Tuesday, October 7, 2008

5 Days Later: A response from the NDP, still no responses from the Conservatives, Liberals or Greens

Shortly after I posted yesterday's blog entry, Mr. Paul Arbour, the NDP candidate in Carleton-Mississippi Mills, sent a reply to the question I sent concerning each candidate's position on the recent programming changes on CBC Radio Two. Bravo, Mr. Arbour! Now, I still have to receive responses from Mr. Gordon O'Connor (Conservative party), Mr. Justin MacKinnon (Liberal party) and Mr. Jake Cole (Green party).

I have not posted Mr. Arbour's reply here since he did not explicitly give me permission to do so. I will post it if Mr. Arbour sends me another e-mail giving his permission.

I'll continue my imaginary discussion between Bob and Ted, two members of one of the campaign staffs, from yesterday. In case there are some who have not realized this yet, Bob and Ted are fictional characters. Any resemblance to any persons, either living, dead, or CBC management, is purely coincidental. However, at least we know now that they're not NDPers.

"So, Bob, how's the wife these days?"

"Carol's fine, Ted. How's Alice?"

"Good, good. Carol's still home with the kids?"

"Yeah, that's right. Bobby's four and Britney's three."

"Must be tough to be at home all day with two pre-schoolers."

"Yeah, it is. I couldn't take it. Carol claimed that listening to CBC Radio Two kept her sane. That was, at least, until CBC made their changes to the daytime programming on September 2nd."

"So what did she do?"

"Well, she tried listening to the 'new 2' for a while, but the new programming drove her up the wall. She told me that if she wanted to listen to middle of the road crap, she could tune to any of the other commercial radio stations that are out there."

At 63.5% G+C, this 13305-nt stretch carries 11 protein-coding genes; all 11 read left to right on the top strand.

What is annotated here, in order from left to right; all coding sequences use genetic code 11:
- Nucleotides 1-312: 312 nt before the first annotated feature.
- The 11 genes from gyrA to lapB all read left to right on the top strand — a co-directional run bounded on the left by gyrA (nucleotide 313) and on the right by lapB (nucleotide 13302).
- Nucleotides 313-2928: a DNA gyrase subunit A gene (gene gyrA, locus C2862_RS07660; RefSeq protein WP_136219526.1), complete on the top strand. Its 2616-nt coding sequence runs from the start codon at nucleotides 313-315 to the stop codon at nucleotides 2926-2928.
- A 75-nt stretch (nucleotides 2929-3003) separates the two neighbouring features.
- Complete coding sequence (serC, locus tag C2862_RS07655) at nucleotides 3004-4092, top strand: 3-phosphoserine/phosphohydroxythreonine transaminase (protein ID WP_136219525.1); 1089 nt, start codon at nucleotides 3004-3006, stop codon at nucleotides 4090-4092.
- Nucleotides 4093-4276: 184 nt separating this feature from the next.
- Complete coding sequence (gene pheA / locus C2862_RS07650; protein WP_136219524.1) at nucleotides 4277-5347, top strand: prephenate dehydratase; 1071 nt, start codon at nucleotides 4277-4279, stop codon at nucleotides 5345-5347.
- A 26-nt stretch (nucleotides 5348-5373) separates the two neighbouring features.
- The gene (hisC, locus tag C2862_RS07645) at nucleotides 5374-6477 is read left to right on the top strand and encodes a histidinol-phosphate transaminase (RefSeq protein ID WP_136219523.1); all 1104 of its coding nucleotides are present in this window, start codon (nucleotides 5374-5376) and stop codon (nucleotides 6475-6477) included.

"So that's where you got that 'middle of the road crap' statement."

"Yeah, I guess so. Anyway, I told her to listen to CDs instead. She tried that, but she said she was constantly having to go back to the CD player to put on another CD and, anyway, it didn't seem spontaneous, having to select your own CDs and make up your own playlist. And then Bobby put and end to that."

"What did he do?"

"Put apple sauce in the CD player and pushed 'play'. He'd heard us talking about the Apple iPod, Apple iPhone, Apple iTouch so much that he thought apple sauce might have some innate musical qualities."

"Must take after you. So why didn't Carol listen to streaming audio on the internet instead? CBC says they're playing just as much classical music over the internet now as they used to play over the air."

"Well, that's fine for you and me who are tied to our desks most of the day and glued to our PCs. But Carol, she's running all over the house. She's not near the PC that often. And we can't put a PC in every room."

"I guess not. So what's she doing now?"

"Well, the whole thing finally came to a head one day when I came home and she greeted me at the door with a bottle of Wild Turkey in her hand."

"Jeez, no! She didn't start drinking home alone with the kids?"